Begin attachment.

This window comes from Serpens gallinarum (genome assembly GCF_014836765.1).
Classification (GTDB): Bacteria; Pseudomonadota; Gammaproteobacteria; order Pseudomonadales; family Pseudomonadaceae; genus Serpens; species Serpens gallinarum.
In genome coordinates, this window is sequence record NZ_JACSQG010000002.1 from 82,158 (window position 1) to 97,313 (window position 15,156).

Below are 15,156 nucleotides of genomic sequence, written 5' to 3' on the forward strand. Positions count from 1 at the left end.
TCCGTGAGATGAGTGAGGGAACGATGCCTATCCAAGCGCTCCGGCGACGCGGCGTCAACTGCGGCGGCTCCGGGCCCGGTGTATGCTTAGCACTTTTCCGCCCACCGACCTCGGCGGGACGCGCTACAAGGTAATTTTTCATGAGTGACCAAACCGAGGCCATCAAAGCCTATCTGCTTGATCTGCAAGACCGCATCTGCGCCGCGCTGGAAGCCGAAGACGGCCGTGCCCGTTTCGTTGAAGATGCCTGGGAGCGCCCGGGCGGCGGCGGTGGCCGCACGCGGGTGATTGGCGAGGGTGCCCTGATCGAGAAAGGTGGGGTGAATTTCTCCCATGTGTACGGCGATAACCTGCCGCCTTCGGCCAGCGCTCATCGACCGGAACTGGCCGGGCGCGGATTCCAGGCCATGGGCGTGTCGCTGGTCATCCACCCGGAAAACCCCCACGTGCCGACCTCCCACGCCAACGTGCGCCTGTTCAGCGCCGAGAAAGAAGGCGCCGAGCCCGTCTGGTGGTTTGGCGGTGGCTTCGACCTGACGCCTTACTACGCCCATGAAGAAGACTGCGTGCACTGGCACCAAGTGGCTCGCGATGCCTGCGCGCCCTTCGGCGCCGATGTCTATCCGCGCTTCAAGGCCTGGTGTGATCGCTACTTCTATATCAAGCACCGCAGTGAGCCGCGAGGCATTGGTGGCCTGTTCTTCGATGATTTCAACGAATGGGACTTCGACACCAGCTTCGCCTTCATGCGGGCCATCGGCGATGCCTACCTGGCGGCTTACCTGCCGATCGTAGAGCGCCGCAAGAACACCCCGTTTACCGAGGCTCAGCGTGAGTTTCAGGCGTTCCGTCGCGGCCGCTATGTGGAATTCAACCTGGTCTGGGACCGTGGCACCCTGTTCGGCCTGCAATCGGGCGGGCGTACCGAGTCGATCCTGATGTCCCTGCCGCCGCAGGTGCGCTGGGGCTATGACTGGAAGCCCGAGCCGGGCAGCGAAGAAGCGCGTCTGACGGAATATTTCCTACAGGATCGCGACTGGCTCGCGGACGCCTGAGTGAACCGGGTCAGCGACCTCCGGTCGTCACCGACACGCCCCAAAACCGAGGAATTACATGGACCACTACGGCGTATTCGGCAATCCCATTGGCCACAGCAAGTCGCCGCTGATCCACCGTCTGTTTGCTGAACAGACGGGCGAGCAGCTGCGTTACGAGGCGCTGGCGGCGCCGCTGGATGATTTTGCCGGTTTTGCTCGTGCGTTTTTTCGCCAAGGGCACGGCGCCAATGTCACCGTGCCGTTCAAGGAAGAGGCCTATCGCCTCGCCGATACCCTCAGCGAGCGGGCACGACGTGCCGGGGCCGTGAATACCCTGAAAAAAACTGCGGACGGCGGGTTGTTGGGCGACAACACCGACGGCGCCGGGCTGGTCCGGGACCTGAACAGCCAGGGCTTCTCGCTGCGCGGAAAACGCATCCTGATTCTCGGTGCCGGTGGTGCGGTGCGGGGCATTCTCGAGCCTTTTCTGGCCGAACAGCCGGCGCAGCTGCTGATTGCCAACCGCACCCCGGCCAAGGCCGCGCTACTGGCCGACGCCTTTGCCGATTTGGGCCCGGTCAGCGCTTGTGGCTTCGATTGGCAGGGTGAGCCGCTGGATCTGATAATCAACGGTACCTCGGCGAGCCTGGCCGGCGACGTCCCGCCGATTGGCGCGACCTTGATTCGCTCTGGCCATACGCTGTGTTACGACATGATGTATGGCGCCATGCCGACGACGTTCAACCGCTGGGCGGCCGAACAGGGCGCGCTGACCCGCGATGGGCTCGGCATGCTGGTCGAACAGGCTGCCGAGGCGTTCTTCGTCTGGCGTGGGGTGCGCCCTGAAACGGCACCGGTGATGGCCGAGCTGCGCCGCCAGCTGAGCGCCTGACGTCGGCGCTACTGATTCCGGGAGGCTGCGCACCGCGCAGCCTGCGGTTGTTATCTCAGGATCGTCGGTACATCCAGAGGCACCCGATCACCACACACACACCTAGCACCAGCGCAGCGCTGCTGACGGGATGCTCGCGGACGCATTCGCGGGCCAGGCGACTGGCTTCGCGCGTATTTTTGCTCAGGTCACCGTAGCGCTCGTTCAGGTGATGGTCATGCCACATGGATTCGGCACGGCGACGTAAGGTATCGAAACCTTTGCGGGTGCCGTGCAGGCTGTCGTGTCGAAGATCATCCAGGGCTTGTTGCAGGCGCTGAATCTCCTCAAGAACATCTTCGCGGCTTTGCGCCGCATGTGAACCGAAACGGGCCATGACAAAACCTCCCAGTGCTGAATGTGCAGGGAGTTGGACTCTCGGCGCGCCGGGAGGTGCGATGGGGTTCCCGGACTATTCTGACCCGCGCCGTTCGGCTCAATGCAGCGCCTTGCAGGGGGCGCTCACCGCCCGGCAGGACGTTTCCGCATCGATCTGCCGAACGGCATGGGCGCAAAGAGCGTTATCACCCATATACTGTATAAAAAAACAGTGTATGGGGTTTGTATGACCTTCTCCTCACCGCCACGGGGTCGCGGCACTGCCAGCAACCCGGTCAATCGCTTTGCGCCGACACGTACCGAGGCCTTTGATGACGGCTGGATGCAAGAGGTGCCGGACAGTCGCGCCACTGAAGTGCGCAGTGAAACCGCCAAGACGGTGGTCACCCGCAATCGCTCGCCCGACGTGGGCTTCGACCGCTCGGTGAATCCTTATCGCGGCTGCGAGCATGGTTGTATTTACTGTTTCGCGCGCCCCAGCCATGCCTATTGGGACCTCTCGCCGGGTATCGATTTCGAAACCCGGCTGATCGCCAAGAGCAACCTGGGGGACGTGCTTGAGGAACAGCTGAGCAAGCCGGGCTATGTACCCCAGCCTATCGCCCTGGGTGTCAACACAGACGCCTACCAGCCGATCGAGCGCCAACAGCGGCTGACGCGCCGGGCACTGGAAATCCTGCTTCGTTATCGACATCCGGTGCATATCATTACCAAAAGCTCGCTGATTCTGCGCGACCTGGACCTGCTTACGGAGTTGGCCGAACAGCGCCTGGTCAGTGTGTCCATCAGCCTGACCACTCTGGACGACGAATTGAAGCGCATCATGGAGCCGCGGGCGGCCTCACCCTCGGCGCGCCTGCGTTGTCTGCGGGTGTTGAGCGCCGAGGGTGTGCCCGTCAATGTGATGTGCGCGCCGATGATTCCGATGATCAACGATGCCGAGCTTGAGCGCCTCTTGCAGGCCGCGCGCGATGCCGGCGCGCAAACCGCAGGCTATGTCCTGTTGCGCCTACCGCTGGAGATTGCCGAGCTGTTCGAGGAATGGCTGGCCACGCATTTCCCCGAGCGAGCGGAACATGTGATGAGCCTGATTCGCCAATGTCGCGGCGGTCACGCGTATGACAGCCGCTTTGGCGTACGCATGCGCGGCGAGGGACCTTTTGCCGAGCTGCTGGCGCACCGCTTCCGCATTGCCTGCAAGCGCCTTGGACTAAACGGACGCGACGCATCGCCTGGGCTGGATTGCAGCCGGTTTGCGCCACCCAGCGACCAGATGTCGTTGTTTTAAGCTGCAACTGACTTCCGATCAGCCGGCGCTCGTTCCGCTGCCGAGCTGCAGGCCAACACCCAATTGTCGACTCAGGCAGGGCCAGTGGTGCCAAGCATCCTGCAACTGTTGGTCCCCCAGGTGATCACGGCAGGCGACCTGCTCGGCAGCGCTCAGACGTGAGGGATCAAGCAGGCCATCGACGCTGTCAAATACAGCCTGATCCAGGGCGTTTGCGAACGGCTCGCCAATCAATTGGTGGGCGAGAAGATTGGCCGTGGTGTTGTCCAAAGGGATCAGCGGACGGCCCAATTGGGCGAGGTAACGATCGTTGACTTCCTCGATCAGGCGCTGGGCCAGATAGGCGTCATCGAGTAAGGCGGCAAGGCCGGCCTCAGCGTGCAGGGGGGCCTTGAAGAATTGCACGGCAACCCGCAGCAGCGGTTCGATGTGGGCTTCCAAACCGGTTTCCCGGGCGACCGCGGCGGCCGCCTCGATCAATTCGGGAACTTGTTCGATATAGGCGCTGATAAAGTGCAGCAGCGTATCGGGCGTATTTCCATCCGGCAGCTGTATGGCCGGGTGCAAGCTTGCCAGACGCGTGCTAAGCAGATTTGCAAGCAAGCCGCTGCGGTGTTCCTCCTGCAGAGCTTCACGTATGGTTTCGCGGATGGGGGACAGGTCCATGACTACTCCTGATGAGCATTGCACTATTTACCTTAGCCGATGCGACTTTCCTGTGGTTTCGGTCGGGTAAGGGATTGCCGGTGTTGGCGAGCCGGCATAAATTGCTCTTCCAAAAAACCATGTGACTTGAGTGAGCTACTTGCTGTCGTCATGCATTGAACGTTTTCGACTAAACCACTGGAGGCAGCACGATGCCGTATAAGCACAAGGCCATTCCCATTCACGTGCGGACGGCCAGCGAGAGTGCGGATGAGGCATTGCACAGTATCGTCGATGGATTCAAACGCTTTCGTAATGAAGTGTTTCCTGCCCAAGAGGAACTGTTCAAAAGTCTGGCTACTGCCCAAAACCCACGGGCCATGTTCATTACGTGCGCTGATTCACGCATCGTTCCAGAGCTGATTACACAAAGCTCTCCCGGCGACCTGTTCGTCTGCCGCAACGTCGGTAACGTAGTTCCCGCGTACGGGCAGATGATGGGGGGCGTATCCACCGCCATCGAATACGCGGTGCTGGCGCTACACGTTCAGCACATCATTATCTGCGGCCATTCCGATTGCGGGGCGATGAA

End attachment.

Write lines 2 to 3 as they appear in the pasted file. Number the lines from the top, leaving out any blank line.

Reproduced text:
Classification (GTDB): Bacteria; Pseudomonadota; Gammaproteobacteria; order Pseudomonadales; family Pseudomonadaceae; genus Serpens; species Serpens gallinarum.
In genome coordinates, this window is sequence record NZ_JACSQG010000002.1 from 82,158 (window position 1) to 97,313 (window position 15,156).